Ultralite Sports Cirrus and Nimbus lightweight road bike pedals

Ultralite Sports, a startup out of Boulder, CO, from the minds (and feet) of Masters road racer Bill Emerson and product design engineer Neal Beidleman

At first glance, they look similar to the Aerolite pedals popular among lightweight builders like Fair Wheel (ridiculous example here). The differences are these are lighter, and they use a spring mechanism to retain the cleat. The entire pedal system for the lighter weight Cirrus TI is just 112g (claimed). That’s two pedals, cleats and mounting hardware. And the Nimbus ST is just 146g for the system.

How’d they do it?

Ultralite Sports Cirrus and Nimbus lightweight road bike pedals

Two models are offered at launch and will start shipping in November. The gold model is the Cirrus TI with a titanium spindle and lighter retention spring. It’s rated for a 200lb rider max and will set you back $450. Pedals only weight is 72g, just 36g per pedal!

The Nimbus ST uses a tempered steel spindle and comes in at just 58g per pedal with a 300lb max rider weight limit. Retail on these is $315.

Ultralite Sports Cirrus and Nimbus lightweight road bike pedals

Cleats add another 40g and are made of a glass reinforced nylon and should last about as long as traditional cleats. They have a wear indicator so you know when you should replace them. They’ll be available in two versions, with 0º or 4º float. There are also upgrade/optional springs to change the retention tension. The Cirrus ships with the lighter 38lb spring, and it looks like you’ll be able to pick that or the 50lb spring for the Nimbus.

Replacement cleats are just $30 and the spring kit is $25 and will include two of each spring and two spacers (six pieces total).

So, where’s the retention spring? It’s inside the alloy barrel that surrounds the spindle. To click in, you slide your foot onto the pedal from the outside at a slight angle to push the barrel toward the cranks. Once it’s pushed far enough in, you simply step down onto the spindle and the barrel pushes your cleat to the outside edge and locks it in. You basically reverse the motion to get out. It’s a 90º difference from what most of us are used to and will likely take some getting used to, but at least you won’t be spinning a one-sided pedal around with your toes once the light turns green.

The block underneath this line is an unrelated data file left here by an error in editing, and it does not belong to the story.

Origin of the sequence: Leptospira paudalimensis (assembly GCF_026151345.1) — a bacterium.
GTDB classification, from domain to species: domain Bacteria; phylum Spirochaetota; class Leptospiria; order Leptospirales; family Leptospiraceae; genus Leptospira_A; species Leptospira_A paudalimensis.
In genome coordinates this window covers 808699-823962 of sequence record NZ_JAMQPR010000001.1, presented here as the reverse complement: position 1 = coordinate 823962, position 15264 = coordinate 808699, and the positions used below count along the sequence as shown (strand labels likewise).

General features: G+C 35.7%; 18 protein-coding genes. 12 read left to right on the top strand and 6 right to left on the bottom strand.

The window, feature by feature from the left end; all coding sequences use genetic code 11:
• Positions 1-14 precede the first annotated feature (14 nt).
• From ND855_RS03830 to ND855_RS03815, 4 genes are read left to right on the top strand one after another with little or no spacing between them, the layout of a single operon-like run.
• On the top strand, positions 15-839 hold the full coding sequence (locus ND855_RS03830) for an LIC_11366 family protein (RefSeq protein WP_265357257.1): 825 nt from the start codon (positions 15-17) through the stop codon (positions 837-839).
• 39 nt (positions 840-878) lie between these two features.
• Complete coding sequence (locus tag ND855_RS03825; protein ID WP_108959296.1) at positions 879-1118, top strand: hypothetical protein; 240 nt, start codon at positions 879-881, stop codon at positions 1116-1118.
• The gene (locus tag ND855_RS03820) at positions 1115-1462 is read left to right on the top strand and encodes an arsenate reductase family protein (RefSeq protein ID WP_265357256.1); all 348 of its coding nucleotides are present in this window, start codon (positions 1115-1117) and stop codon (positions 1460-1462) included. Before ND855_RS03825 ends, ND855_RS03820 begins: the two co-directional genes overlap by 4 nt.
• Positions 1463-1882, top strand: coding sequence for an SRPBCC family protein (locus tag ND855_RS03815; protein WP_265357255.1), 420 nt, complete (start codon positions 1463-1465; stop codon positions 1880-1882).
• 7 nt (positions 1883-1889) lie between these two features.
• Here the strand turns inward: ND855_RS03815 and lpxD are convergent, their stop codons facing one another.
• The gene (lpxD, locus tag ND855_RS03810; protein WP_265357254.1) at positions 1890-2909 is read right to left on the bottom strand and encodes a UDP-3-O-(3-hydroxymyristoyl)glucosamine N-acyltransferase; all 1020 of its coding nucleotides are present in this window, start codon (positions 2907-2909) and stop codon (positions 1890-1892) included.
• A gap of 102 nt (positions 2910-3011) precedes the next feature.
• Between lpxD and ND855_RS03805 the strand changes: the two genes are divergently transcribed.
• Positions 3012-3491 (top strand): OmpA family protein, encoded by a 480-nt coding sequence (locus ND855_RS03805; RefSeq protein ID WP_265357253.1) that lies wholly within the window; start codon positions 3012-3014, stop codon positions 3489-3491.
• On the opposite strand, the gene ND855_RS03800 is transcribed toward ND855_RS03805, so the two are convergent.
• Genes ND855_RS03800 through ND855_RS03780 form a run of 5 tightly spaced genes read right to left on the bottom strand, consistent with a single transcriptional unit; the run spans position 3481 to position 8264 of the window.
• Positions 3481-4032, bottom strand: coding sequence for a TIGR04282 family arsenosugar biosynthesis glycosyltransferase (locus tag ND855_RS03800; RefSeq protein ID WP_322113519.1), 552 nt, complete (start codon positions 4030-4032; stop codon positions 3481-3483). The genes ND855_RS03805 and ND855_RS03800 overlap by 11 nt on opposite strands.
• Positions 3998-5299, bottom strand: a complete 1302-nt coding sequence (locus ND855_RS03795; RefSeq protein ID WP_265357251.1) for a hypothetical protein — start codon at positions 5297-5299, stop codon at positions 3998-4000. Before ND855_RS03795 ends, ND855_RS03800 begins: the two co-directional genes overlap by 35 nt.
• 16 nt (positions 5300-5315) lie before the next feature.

“Clipless pedals have basically remained unchanged since Bernard Hinault popularized them during his 1985 Tour de France win,” says Ultralite president and founder Bill Emerson. “Today’s rigid road shoes allowed us to develop a pedal system that is much more minimalist and lightweight while delivering maximum power and efficiency for everyone from the pros to recreational riders.”


  1. Clipless pedals have remained unchanged? Ever heard of Speedplay, Bebop, Crank brothers? How about blade instead of spring pedals like the new Looks and Time pedals?
    These pedals have no float, a huge cleat, and an odd entry and exit. Nice that they are trying to do something a little different but not anything I am interested in.

  2. @Darwin

    I don’t think that the statement was entirely incorrect. Almost all cleats have the same basic mechanism with different methods of implementing it, resistance in a horizontal plane from front to back. Speedplay moves the spring to the shoe, and Look uses a blade to provide resistance, but they are all doing the same thing. This would be the first time where the retention method was, as the article states, coming from a different angle.

    Also, they do have float depending on the cleat you choose. That is the same as Look.

  3. Interesting. I like innovation, thinking outside the box, etc.
    My first thought is difficulty in getting clipped in; that side ways action seems tricky and no real platform to get a second chance if you miss. Spose for racing they’d be good. Forget about walking.
    I’m waiting for the first pedal design to use neodymium magnets.

  4. @rustydogg

    Neodymium Magnets don’t make any sense, especially for a race application. If the magnet is strong enough to hold throughout the entire revolution, it will be near impossible to disengage them. If the magnet is weak enough to disengage, then there is no way they will resist all the forces being applied. I think you SERIOUSLY underestimate the forces that pedals are subjected to under any rider who is fully utilizing the benefits of being clipped in. Also, the magnets will gather up iron dust no matter where you ride (dirt or street) in no time at all.

  5. I ran Aerolites when they first came out about 20 years ago. They were light weight, even by current standards, and worked well. The biggest problems were that you needed adaptor plates to get them to mount on shoes with three hole bolt patterns and the cleat stuck out quite a bit. They have since solved the bolt pattern issue, but the large cleat is still a problem.

  6. Check out the review over on RKP. Sounds like they are as bad as you would expect. These pedals are for those who weigh their bikes, not ride them. Or those who never need to unclip.

What do you think?